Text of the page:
Almost two and a half months after it landed at Shiraz in Iran, an almost-new Boeing 737-8MAX LN-BKE is on its way back to Norway. The aircraft diverted to Shiraz on December 14, 2018 due to low oil pressure indications coming from one of its CFM International LEAP-1B engines. This forced an in-flight shut down which, by procedure, required a diversion to the nearest suitable airfield. The passengers were recovered the following day, but then Norwegian Air Shuttle became bogged down by the bureaucracy associated with getting high-technology replacement parts into the country.
Problems arose because a license issued by the US Government is required to export products that comprise more than 10% US technology into Iran.
A Norwegian 737-8MAX similar to this one has been stuck in Iran for almost ten weeks. (Edward Russell)
The airline says that paperwork took longer than expected to complete, partly because it had to familiarize itself with the regulations relating to Iran; the 35-day government shutdown in Washington is unlikely to have helped either.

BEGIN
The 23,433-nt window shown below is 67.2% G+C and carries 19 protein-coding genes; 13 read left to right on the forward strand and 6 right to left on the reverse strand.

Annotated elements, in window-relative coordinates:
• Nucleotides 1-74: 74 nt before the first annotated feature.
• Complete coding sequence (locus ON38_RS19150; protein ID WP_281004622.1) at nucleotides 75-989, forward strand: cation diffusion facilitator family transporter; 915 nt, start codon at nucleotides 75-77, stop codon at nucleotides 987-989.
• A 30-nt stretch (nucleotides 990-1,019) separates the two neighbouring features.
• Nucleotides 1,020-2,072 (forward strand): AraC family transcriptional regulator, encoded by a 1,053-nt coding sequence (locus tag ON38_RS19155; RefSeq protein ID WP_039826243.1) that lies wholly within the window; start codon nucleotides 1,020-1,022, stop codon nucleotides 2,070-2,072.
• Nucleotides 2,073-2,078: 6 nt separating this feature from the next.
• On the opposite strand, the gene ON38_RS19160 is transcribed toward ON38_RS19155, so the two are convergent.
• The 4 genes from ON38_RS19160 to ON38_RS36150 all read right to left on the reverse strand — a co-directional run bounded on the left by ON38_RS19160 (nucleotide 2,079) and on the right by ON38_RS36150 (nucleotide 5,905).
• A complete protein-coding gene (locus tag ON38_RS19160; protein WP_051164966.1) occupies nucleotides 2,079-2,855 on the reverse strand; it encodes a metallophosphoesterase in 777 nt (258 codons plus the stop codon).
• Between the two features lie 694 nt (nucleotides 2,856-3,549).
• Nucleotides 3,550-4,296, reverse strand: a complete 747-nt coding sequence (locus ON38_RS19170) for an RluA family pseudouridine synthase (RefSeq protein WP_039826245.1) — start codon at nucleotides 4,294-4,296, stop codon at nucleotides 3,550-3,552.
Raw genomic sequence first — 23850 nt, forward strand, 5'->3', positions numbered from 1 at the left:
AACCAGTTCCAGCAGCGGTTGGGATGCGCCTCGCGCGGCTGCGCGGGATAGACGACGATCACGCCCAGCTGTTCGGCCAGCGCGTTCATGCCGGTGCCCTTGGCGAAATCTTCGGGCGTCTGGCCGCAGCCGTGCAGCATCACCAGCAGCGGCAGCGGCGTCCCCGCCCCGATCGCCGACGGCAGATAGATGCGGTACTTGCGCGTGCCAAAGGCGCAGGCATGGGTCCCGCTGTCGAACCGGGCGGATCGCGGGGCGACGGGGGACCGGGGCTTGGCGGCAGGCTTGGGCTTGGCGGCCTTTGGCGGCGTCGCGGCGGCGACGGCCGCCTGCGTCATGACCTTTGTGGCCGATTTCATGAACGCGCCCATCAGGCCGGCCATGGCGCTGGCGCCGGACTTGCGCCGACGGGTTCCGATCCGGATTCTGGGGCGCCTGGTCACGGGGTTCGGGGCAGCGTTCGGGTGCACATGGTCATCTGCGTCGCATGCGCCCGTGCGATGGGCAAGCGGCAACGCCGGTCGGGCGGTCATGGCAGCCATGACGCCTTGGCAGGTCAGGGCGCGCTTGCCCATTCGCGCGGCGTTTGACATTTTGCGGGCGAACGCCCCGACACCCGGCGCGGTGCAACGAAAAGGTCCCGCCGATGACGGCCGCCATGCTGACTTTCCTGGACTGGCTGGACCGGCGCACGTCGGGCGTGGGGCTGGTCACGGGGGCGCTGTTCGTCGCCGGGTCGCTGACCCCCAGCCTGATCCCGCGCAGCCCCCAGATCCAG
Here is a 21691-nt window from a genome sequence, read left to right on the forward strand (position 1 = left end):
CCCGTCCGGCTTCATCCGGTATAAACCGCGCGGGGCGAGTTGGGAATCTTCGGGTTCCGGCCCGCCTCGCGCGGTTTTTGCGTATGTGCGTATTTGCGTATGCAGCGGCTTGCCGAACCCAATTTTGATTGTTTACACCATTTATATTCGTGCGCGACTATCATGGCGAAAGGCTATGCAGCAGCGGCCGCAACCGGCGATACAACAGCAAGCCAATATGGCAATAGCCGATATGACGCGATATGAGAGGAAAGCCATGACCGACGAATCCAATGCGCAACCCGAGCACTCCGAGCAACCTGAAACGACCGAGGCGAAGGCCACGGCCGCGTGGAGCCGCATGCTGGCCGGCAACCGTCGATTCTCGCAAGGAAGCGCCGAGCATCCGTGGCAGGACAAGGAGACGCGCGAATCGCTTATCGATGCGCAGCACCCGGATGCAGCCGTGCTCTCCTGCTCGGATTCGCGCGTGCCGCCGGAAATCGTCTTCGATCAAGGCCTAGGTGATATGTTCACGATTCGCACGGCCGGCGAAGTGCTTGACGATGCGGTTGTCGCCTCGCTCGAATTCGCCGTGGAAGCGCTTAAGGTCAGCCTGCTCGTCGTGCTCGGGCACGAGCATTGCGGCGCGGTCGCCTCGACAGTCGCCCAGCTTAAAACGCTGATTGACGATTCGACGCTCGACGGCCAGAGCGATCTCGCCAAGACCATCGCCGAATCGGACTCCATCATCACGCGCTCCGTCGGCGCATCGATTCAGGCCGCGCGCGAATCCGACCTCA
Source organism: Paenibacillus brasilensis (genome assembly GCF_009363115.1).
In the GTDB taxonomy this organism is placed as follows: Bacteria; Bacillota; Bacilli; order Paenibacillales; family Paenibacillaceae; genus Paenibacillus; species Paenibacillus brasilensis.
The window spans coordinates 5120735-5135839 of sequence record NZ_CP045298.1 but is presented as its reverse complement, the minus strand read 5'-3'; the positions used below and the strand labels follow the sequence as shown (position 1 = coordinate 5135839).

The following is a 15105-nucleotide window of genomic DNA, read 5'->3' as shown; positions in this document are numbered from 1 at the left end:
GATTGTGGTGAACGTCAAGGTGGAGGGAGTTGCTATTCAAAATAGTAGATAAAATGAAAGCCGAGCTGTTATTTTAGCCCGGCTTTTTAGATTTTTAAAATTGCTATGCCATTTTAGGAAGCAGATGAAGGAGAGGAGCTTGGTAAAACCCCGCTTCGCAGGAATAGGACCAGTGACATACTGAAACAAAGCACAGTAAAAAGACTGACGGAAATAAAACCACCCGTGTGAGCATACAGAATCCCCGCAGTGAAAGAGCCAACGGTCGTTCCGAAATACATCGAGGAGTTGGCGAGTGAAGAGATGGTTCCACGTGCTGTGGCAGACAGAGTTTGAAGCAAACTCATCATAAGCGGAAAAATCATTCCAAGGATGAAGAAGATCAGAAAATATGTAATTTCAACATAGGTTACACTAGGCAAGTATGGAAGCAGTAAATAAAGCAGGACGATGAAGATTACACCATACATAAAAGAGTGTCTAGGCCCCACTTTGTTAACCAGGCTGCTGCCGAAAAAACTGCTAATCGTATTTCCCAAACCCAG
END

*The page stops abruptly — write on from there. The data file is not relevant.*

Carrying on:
However, progress has now been made. A spokesman for Norwegian said: "We are in the process of having a new engine flown to Iran for our Boeing 737 MAX within the next few days." The aircraft finally took off on February 22 as NAX8921 and according to Flightradar23 was bound for Stockholm Arlanda.
On December 31, The Aviation Oracle asked whether the sanctions might result in aircrew facing pressure to avoid diverting to Iranian airports: Sanctions compromising safety? At that time it seemed unlikely the $100m jet would be stranded for more than ten weeks. While safety is always paramount, it is possible that some airlines might discourage unscheduled landings in Iran to avoid getting caught up in the issues Norwegian has faced.
Text © The Aviation Oracle